We had friends round on Saturday night for a sort-of international mash-up – sort-of tapas: piquillos stuffed with Italian manicotti filling (ricotta, mozzarella, parmesan, eggs, nutmeg, parsley), pasteis de bacalhau (deep fried Portuguese salt cod & potato balls), Spanish chorizo in cider with honey and chile, potato salad, an Israeli cabbage salad with pomegranate seeds and Pissaladière Niҫoise, followed by an apricot cream/yoghurt and almond pud with slices of Rosca de Reyes. This was followed by an international mash-up of spirits – Scottish malt whisky and American bourbon and rye whiskeys. This was followed by a hangover.
In my ignorant youth my pissaladière was a thrown-together pizza with onions, anchovies and olives. This one comes from “Mediterranean Clay Pot Cooking” by the great American food writer Paula Wolfert. If there’s one this that characterizes Paula Wolfert, it’s precision which is a good starting point because I always subvert a recipes good intentions.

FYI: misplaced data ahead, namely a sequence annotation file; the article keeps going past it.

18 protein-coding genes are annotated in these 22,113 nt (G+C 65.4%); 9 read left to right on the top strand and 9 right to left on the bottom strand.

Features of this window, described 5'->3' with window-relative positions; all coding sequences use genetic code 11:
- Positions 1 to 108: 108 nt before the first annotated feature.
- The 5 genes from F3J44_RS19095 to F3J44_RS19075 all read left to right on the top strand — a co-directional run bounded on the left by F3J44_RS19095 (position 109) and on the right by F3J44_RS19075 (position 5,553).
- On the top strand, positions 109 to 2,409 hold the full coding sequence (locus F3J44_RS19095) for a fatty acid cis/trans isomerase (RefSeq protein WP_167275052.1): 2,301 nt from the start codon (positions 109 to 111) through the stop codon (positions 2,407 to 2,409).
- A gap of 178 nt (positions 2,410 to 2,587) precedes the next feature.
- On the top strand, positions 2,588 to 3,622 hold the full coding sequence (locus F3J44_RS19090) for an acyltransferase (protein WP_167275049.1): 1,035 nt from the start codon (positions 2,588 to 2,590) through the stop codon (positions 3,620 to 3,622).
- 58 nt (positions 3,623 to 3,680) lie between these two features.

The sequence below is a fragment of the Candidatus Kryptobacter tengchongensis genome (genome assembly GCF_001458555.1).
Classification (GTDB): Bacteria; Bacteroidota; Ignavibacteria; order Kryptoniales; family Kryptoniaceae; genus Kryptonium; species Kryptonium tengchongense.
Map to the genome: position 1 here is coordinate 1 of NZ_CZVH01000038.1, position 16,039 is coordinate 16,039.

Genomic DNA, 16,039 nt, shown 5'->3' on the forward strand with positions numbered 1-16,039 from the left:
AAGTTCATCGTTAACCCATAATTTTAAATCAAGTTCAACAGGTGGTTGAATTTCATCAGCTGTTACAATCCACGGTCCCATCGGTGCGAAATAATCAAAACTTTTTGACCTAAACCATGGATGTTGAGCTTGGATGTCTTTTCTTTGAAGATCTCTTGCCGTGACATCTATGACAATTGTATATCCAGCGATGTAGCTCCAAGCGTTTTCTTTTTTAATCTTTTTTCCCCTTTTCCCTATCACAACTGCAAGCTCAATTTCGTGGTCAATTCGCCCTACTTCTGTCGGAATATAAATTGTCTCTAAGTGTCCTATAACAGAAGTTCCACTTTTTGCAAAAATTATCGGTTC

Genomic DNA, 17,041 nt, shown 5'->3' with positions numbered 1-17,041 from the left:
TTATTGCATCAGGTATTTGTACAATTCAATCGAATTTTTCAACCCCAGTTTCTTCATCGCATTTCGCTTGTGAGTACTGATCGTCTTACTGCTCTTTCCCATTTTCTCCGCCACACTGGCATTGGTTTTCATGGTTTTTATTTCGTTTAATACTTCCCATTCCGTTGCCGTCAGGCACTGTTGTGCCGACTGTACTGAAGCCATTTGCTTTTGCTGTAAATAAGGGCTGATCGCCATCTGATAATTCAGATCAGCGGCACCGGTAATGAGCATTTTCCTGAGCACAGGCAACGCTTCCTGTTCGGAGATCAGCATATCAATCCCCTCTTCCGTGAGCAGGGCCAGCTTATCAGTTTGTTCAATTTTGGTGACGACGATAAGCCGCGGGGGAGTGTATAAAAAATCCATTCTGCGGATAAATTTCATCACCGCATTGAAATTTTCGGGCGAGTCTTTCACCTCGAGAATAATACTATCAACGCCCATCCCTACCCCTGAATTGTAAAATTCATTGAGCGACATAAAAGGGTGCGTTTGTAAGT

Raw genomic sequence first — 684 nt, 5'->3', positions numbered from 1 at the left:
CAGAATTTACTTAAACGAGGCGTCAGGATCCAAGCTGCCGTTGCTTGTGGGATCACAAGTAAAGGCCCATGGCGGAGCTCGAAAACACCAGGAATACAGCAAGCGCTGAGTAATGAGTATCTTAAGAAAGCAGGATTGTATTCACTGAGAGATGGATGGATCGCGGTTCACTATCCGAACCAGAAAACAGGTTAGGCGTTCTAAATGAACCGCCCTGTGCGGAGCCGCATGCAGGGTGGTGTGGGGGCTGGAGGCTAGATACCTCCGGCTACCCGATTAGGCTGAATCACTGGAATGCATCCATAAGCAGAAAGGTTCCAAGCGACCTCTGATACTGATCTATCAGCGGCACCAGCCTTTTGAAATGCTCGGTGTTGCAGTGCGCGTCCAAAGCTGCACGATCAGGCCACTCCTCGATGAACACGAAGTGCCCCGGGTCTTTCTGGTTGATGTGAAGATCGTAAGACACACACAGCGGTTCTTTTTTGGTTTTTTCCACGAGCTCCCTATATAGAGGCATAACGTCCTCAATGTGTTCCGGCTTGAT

The recipe’s main innovation (well it was new to me anyway) is the onion flavoured dough. So, as is often the case with her recipes, you start the day before. The onions are cooked very slowly in olive oil with clove-stuck garlic, bay leaves and herbes de provence. The mixture is then cooled and the liquid drained off and replaces some of the water in the dough. For the dough I used my favourite 80% formula (strong white 100.0%, water 78.2%, starter 25.0%, salt 1.5%). Substituting the oil and juices from the onion for the equivalent weight of water made the dough noticeably more stiff.
But the baked result was pretty fabuloso. Even though the crust was quite thick it was really light and crisp. It hasn’t been brushed with oil; the golden sheen comes from the oil and the natural sugars from the onion juice in the dough.
Part Two. I’ve been playing with this 80% dough for months. It’s wet enough that I can mix it in a bowl and “knead” it by stretching – just lifting it up with a spatula until it falls back under its own weight and repeating a few times, letting it rest and stretching it again. It then gets scraped out into an oiled dough box and goes in the fridge for 24-72 hours.
I’ve been messing around with baking the dough straight from the fridge with a minimum of shaping. This time I went for no-shape “baguettes”:
There was originally 600g of dough in the box. The fridge-cold dough was tipped onto a floured surface and strips cut off and lifted onto a baking sheet which went into the oven as soon as it was up to 250C.
Sorry about using flash but I think you can see the crumb is pretty well aerated.